Also, I want to be clear that The Last Airbender is beyond defense, even from me. It is a thoroughly slapdash disaster, with shockingly careless direction from Shyamalan. It is an undeniably terrible film, and it is exempt from the case laid out in this editorial.
With that disclaimer in place, let’s talk about The Happening. This film is a victim of smarmy audience superiority, spurred on by a conditioned insistence on artistic intent. It’s a funny film, and it became infamous for what people called unintentional humor. No one would care about this film if it were marketed as a comedy, because people only like it by virtue of the power that mockery affords them. If they thought that The Happening was in on the joke, they would lose that power. I hesitate to suggest that The Happening is a flat-out comedy, but I absolutely think that it is an absurdist take on the apocalypse. The eye of Shyamalan’s camera here is dead, the film’s images correspondingly lifeless. Shyamalan shoots with straight-faced formalism, an approach entirely out of line with the exaggerated violence and campy drama of the film itself. Depicting such elaborate and gruesome suicides in such a casual way imbues The Happening with a comedic existentialism.
The Happening is also the best example of Shyamalan’s recurring themes regarding the value of community and companionship. In The Village, true love — whether between two people or an entire village — is shown to be worth protecting with trickery and lies. In Signs, the strengths and abilities (supernatural and otherwise) of the central family are capable of overpowering an alien invader. The titular Lady in the Water requires the combined assistance of several tenants of an apartment complex. But it’s The Happening that goes the furthest, explicitly having its villainous airborne toxin target large groups of people. It forces the protagonists to split up in order to survive, which in a Shyamalan film makes them much weaker. Their winnowing group is reminiscent of Ivy’s (Bryce Dallas Howard) companions abandoning her in the woods one after the other, leaving her to take the journey alone. In the end, the three leads of The Happening decide that it isn’t worth it to stay alive if they have to be apart, and they walk together to the middle of a field, accepting their fate. What they don’t realize is that the toxin has passed, symbolically defeated by their defiant act of love. It’s all pretty silly, yes, but The Happening shouldn’t be taken at face value. It’s an uncanny valley movie, unnervingly unlike what you think it should be.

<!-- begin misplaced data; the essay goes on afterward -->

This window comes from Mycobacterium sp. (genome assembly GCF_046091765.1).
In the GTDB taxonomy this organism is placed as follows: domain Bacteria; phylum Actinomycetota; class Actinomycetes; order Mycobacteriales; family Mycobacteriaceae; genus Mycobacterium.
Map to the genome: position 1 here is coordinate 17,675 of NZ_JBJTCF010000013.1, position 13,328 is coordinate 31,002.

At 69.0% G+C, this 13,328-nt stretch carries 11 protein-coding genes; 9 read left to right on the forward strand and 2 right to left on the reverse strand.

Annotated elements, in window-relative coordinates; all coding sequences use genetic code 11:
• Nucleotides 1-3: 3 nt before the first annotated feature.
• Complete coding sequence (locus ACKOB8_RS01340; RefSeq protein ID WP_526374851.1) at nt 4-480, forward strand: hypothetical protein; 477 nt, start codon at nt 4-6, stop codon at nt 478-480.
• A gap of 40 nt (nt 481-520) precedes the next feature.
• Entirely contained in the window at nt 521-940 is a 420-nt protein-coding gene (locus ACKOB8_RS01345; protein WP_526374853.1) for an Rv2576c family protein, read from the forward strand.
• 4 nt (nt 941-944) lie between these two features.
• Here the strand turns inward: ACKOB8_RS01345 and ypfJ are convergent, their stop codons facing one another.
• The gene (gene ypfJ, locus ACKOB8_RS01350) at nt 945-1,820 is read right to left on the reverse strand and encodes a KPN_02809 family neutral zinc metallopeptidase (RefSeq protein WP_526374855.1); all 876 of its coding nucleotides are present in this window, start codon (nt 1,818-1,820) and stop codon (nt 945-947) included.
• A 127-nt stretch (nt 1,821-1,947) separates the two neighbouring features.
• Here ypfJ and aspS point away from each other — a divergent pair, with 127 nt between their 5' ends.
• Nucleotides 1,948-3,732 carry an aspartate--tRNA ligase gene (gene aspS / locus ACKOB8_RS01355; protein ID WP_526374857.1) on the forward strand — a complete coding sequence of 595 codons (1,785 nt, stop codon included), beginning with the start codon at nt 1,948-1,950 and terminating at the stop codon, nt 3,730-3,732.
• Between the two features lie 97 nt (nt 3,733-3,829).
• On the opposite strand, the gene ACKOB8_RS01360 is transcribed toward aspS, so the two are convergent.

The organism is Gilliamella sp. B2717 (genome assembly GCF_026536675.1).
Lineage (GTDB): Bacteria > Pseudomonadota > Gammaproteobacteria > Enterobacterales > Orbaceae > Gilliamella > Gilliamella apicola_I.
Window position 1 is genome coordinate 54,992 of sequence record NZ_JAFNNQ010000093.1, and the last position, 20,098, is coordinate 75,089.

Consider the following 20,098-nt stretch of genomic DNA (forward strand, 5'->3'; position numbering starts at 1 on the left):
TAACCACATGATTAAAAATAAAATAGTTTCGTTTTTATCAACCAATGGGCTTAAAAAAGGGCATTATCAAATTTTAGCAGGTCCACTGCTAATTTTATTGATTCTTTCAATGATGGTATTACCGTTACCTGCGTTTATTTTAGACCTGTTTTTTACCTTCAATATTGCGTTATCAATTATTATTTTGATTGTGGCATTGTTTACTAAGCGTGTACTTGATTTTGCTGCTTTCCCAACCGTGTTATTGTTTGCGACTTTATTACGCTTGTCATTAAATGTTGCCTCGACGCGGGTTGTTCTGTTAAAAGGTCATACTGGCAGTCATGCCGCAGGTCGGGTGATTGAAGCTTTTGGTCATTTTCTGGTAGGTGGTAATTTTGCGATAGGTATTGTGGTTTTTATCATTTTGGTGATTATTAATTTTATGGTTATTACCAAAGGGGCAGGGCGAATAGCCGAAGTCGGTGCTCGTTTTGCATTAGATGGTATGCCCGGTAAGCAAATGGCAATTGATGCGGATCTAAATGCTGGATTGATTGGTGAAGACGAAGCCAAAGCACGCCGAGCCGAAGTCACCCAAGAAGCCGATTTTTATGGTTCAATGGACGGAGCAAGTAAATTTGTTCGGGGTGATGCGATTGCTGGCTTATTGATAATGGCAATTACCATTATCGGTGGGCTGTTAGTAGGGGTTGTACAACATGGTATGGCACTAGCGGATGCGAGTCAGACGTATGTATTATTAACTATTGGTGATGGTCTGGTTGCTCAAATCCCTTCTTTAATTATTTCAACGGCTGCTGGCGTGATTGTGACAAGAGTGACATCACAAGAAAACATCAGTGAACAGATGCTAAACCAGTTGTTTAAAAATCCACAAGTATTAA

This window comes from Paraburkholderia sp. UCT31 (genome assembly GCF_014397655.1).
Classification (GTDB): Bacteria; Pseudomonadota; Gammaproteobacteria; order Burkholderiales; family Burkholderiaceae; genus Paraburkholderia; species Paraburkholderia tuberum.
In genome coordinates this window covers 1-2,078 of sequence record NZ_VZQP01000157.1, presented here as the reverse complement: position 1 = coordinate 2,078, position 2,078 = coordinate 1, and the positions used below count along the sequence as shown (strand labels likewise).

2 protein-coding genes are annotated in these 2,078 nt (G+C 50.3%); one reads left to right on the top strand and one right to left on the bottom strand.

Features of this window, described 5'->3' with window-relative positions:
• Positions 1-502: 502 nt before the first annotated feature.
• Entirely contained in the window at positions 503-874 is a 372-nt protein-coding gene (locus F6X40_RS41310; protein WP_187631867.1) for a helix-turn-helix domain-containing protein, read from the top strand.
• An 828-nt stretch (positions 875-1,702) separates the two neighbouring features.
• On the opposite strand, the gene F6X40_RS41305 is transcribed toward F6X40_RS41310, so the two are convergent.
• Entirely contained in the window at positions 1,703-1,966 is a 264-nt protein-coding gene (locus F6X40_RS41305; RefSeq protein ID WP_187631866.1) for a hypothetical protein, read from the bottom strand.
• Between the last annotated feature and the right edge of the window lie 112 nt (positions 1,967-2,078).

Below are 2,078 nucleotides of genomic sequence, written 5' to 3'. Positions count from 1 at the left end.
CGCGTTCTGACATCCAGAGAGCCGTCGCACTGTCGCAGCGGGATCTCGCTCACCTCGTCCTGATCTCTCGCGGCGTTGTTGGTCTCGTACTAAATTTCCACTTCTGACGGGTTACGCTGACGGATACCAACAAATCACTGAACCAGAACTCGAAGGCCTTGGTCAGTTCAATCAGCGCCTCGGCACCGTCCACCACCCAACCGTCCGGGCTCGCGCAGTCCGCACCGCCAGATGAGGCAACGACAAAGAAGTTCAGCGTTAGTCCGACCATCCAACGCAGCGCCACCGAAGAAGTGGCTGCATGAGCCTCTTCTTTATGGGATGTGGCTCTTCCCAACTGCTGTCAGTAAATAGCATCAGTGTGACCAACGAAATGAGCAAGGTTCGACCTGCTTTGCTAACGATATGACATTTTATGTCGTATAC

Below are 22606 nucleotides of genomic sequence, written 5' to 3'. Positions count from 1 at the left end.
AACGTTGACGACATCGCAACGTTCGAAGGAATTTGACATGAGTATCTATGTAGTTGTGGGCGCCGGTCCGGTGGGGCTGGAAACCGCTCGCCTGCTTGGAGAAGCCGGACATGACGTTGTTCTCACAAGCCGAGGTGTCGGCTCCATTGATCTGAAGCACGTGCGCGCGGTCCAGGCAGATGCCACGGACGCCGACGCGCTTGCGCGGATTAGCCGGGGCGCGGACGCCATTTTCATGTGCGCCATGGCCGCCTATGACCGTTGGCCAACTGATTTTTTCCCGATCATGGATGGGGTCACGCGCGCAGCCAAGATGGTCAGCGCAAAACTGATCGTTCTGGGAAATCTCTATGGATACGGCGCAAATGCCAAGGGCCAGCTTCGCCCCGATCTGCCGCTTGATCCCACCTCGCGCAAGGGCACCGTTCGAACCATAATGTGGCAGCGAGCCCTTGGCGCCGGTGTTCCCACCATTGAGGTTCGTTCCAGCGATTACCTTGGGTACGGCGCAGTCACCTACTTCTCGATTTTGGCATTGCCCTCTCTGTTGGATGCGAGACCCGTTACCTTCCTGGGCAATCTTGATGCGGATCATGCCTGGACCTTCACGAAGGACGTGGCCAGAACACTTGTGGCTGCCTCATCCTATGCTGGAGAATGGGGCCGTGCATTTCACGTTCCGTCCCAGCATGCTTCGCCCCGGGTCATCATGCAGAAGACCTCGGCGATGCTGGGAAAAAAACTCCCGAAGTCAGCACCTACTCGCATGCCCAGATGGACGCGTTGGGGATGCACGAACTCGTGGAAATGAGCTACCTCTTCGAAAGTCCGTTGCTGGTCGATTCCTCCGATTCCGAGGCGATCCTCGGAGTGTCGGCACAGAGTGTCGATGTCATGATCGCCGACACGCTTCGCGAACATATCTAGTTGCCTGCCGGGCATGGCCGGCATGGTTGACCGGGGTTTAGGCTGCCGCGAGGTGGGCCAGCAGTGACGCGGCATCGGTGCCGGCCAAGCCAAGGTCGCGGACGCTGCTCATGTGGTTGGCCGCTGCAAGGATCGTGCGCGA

I understand that this article will be rejected out of hand by a lot of people. Shyamalan-as-hack is so widely accepted that contrary opinions may not even register as serious. That’s what irritates me more than anything, that lack of consistent debate on the issue that so many other filmmakers are afforded. The world just decided that Shyamalan was a terrible filmmaker and called it a day, because it’s more fun to make childish jokes about someone’s name than it is to think about a movie. I don’t expect you to agree with anything I’ve said here, but I really hope I’ve planted a seed of curiosity. M. Night Shyamalan is an art-house guy, not a Hollywood blockbuster guy. He was sold to you as the latter, but watching his work through the former lens is a much more enriching experience. We need to reappraise Shyamalan’s place in the zeitgeist. Let’s not wait until after he’s gone to finally see all the wonderful art he’s been giving us.